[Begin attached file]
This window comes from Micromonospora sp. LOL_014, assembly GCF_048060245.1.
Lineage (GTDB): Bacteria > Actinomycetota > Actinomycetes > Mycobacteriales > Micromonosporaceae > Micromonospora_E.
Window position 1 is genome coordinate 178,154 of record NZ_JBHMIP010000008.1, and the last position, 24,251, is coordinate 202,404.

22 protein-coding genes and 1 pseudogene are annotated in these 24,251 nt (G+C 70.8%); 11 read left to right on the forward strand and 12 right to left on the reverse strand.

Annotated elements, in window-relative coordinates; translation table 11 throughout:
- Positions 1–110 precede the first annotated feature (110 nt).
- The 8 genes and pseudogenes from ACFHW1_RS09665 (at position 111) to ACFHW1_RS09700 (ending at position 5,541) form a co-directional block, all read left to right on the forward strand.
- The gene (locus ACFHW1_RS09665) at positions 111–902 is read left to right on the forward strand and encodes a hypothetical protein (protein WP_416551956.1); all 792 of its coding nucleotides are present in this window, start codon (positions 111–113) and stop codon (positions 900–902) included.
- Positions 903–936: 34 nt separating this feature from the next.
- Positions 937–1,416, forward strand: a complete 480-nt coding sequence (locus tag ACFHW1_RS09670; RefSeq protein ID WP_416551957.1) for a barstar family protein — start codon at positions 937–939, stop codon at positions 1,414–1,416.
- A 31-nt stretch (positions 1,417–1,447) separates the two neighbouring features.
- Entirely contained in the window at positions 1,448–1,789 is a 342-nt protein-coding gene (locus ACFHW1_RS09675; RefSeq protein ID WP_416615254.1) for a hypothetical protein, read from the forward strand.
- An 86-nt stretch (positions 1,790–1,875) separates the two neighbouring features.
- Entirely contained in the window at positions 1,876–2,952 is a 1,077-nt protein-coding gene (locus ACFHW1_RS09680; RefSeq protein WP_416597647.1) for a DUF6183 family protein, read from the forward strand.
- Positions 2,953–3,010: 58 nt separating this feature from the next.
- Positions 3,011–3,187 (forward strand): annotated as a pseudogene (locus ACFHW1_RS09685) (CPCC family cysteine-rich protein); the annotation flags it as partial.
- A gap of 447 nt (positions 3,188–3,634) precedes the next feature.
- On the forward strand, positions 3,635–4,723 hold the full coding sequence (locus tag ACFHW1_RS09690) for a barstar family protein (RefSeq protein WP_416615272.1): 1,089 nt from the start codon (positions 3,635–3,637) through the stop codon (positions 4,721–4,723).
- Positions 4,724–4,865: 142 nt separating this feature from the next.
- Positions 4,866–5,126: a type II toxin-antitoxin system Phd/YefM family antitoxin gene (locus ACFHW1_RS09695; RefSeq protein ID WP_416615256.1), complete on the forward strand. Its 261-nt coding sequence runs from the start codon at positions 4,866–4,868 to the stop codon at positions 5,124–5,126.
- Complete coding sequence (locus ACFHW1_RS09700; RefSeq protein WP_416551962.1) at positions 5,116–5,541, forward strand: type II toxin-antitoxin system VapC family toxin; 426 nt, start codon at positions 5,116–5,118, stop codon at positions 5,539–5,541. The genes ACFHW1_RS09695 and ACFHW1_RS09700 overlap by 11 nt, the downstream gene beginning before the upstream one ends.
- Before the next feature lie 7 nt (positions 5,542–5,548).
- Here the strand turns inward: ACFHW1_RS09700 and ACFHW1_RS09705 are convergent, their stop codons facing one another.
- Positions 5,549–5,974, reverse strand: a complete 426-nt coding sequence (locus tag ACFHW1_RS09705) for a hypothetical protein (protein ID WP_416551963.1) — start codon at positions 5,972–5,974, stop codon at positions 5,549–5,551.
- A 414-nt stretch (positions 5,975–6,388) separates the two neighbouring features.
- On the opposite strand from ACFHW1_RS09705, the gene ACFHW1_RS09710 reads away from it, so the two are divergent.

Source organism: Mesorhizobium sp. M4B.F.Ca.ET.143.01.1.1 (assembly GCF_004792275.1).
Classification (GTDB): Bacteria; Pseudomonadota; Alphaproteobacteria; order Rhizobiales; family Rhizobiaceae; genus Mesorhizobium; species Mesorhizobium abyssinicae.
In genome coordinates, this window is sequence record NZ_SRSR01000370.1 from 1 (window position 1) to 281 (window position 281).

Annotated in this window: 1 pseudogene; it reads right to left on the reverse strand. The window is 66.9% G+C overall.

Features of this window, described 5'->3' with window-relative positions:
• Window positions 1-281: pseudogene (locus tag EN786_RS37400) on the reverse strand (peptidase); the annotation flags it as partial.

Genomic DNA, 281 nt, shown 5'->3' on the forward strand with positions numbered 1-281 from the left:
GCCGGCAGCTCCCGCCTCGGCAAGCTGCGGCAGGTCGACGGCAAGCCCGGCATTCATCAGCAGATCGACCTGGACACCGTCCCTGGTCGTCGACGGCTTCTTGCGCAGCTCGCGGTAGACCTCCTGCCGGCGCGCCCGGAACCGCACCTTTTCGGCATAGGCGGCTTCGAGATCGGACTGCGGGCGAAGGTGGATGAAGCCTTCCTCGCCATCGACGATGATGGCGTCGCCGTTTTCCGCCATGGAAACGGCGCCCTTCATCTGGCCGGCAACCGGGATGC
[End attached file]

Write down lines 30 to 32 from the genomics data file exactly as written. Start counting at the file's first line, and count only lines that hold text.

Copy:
Annotated in this window: 1 pseudogene; it reads right to left on the reverse strand. The window is 66.9% G+C overall.

Features of this window, described 5'->3' with window-relative positions:
• Window positions 1-281: pseudogene (locus tag EN786_RS37400) on the reverse strand (peptidase); the annotation flags it as partial.